Wawa may exclude Philly from future expansion due to crime concerns, city councilmember says
Updated: Oct 16
Robert Moran - Philly Inquirer
City Councilmember Mike Driscoll said he met with Wawa representatives the day after a store in Mayfair, which is located in his district, was ransacked by an estimated 100 juveniles.
Philadelphia Councilmember Mike Driscoll on Tuesday said a “senior” Wawa representative told him the company was considering excluding Philadelphia from its expansion plans because of crime concerns, the Philadelphia Business Journal reported.
During a forum hosted by the Philadelphia Real Estate Alliance, Driscoll said he met with Wawa representatives the day after a store in Mayfair, which is located in his district, was ransacked by an estimated 100 juveniles.
“The scariest part to me is one of the senior officials said, ‘We’re seriously considering moving out of the city of Philadelphia in our strategic planning, at least not to expand,’” Driscoll told the forum.
Lori Bruce, spokesperson for Wawa, said in an emailed statement Wednesday that the company does not comment publicly on its planning process.
“As we have said in the past, over the past few years we have made some adjustments to store schedules and locations as a result of operational challenges. We will continue to monitor all of our stores and make adjustments as needed to ensure the safest and best operating conditions for our associates and customers,” Bruce said.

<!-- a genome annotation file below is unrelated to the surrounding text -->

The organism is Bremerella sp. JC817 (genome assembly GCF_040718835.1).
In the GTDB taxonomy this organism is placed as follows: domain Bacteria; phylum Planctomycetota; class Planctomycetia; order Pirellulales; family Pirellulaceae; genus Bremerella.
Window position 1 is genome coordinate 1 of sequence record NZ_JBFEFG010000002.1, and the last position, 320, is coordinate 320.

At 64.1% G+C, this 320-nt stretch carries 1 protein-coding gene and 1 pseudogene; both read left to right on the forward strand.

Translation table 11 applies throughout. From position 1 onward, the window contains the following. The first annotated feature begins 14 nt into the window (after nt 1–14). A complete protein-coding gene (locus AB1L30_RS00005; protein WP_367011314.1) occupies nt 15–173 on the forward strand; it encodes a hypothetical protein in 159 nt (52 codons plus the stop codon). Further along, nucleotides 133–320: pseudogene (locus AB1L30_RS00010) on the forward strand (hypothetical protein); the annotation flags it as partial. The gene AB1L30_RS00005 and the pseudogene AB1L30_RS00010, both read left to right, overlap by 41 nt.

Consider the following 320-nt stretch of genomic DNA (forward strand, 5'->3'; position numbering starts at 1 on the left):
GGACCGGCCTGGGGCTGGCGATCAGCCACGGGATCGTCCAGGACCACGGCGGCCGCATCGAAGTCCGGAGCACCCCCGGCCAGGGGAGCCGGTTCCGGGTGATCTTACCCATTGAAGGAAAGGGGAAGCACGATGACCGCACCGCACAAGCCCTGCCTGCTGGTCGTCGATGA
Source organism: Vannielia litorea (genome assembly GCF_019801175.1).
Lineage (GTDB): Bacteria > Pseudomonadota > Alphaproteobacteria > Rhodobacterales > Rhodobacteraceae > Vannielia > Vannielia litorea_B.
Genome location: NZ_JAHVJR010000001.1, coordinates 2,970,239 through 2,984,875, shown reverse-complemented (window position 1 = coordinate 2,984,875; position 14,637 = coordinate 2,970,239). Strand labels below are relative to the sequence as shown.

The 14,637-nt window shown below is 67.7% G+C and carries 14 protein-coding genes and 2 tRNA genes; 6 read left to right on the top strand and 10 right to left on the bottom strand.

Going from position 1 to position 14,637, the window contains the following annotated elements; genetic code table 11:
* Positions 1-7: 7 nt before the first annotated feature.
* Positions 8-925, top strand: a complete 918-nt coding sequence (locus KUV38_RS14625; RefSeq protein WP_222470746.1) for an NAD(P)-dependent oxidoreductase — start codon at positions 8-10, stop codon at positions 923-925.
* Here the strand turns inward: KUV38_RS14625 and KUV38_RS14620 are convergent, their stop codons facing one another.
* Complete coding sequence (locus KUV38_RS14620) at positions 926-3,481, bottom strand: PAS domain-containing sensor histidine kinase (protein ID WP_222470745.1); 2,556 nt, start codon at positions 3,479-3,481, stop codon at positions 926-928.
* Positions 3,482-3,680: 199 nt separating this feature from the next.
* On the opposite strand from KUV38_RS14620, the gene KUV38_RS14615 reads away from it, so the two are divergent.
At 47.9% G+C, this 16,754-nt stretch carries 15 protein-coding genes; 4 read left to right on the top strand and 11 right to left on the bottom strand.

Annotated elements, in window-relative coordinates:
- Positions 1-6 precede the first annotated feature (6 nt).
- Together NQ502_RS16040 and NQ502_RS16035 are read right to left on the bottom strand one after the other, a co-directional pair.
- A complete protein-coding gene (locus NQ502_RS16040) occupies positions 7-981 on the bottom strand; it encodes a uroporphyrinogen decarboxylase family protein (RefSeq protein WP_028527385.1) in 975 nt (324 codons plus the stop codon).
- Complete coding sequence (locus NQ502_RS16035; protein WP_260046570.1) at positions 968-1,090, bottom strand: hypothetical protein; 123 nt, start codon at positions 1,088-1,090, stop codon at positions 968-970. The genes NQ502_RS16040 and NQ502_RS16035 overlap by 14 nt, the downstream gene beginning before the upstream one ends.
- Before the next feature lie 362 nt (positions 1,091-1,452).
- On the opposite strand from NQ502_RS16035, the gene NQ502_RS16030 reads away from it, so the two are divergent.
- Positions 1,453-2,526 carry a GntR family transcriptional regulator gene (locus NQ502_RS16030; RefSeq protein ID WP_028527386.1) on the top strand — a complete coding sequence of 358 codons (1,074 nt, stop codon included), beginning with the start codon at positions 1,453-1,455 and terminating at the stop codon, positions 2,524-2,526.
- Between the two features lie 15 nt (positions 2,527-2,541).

”Of course, Wawa has and will continue to invest in and support our hometown of Philadelphia in many ways. This includes partnerships with Children’s Hospital of Philadelphia, Wawa Welcome America, Philadelphia Soccer 2026, the Philadelphia Holiday Festival, and much more,” Bruce added.
In an emailed statement Wednesday, Driscoll said: “My concern is that the ongoing violence and sense of lawlessness right now could likely result in a business of any size to consider their future role and position in our City. I believe that Wawa was the latest expression of this concern after the recent incident they experienced in my district and previously in Center
City. We need to take immediate bold action if we are going to solve the ongoing public safety crisis, and we need to ensure our residents and businesses are safe in their neighborhoods. Ultimately, Wawa will have the last word and the final decision on their corporate policy as it relates to the City.”
In 2020, Wawa closed its store at Broad and Walnut Streets. Late last year, the company closed stores at 13th and Chestnut Streets, and at 9th and South Streets. Other stores in Philadelphia have cut down on the hours they are open.
In July, a Starbucks permanently closed a store at 10th and Chestnut Streets due to safety concerns.
Wawa aims to open about 100 new stores every year, building up to a network of almost 2,000 stores by 2030.
The company has stores in Pennsylvania, New Jersey; Delaware; Maryland; Virginia; Florida; and Washington, D.C. Earlier this year, Wawa said it was expanding into Tennessee.
Kevin Lessard, spokesperson for Mayor Jim Kenney, said in a statement Wednesday evening: “City officials have been in communication with Wawa leadership regarding the challenges that they have faced, specifically at certain locations and we will continue to support them, along with the entire broader business community that power our economy, as much as possible as we address the critical issues facing our city.”